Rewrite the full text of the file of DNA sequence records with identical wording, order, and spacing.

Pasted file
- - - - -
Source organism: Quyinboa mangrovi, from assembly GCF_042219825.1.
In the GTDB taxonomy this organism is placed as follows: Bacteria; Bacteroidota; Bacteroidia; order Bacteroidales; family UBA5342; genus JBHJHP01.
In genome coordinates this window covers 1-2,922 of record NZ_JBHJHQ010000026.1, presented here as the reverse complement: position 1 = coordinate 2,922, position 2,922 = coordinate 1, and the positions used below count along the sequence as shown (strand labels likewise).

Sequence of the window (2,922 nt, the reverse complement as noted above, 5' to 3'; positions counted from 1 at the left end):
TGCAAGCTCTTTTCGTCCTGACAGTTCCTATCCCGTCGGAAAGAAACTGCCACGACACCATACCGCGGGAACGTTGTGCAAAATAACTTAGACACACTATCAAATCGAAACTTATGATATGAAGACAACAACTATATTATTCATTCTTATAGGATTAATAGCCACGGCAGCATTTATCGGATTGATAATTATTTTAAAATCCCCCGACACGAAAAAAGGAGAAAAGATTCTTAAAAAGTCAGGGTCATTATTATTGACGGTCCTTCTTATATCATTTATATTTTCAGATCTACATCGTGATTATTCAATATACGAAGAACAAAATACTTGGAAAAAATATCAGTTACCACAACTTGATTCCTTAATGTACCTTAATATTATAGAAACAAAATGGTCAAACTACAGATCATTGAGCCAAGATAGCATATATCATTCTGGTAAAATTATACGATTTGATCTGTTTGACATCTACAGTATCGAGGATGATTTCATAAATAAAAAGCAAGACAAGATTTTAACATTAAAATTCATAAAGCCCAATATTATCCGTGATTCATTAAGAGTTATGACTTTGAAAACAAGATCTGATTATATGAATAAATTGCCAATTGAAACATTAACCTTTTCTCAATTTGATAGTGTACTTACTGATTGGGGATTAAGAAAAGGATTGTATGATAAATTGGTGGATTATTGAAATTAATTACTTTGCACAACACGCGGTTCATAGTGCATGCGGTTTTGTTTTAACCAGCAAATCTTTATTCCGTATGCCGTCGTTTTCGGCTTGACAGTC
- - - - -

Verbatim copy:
Source organism: Quyinboa mangrovi, from assembly GCF_042219825.1.
In the GTDB taxonomy this organism is placed as follows: Bacteria; Bacteroidota; Bacteroidia; order Bacteroidales; family UBA5342; genus JBHJHP01.
In genome coordinates this window covers 1-2,922 of record NZ_JBHJHQ010000026.1, presented here as the reverse complement: position 1 = coordinate 2,922, position 2,922 = coordinate 1, and the positions used below count along the sequence as shown (strand labels likewise).

Sequence of the window (2,922 nt, the reverse complement as noted above, 5' to 3'; positions counted from 1 at the left end):
TGCAAGCTCTTTTCGTCCTGACAGTTCCTATCCCGTCGGAAAGAAACTGCCACGACACCATACCGCGGGAACGTTGTGCAAAATAACTTAGACACACTATCAAATCGAAACTTATGATATGAAGACAACAACTATATTATTCATTCTTATAGGATTAATAGCCACGGCAGCATTTATCGGATTGATAATTATTTTAAAATCCCCCGACACGAAAAAAGGAGAAAAGATTCTTAAAAAGTCAGGGTCATTATTATTGACGGTCCTTCTTATATCATTTATATTTTCAGATCTACATCGTGATTATTCAATATACGAAGAACAAAATACTTGGAAAAAATATCAGTTACCACAACTTGATTCCTTAATGTACCTTAATATTATAGAAACAAAATGGTCAAACTACAGATCATTGAGCCAAGATAGCATATATCATTCTGGTAAAATTATACGATTTGATCTGTTTGACATCTACAGTATCGAGGATGATTTCATAAATAAAAAGCAAGACAAGATTTTAACATTAAAATTCATAAAGCCCAATATTATCCGTGATTCATTAAGAGTTATGACTTTGAAAACAAGATCTGATTATATGAATAAATTGCCAATTGAAACATTAACCTTTTCTCAATTTGATAGTGTACTTACTGATTGGGGATTAAGAAAAGGATTGTATGATAAATTGGTGGATTATTGAAATTAATTACTTTGCACAACACGCGGTTCATAGTGCATGCGGTTTTGTTTTAACCAGCAAATCTTTATTCCGTATGCCGTCGTTTTCGGCTTGACAGTC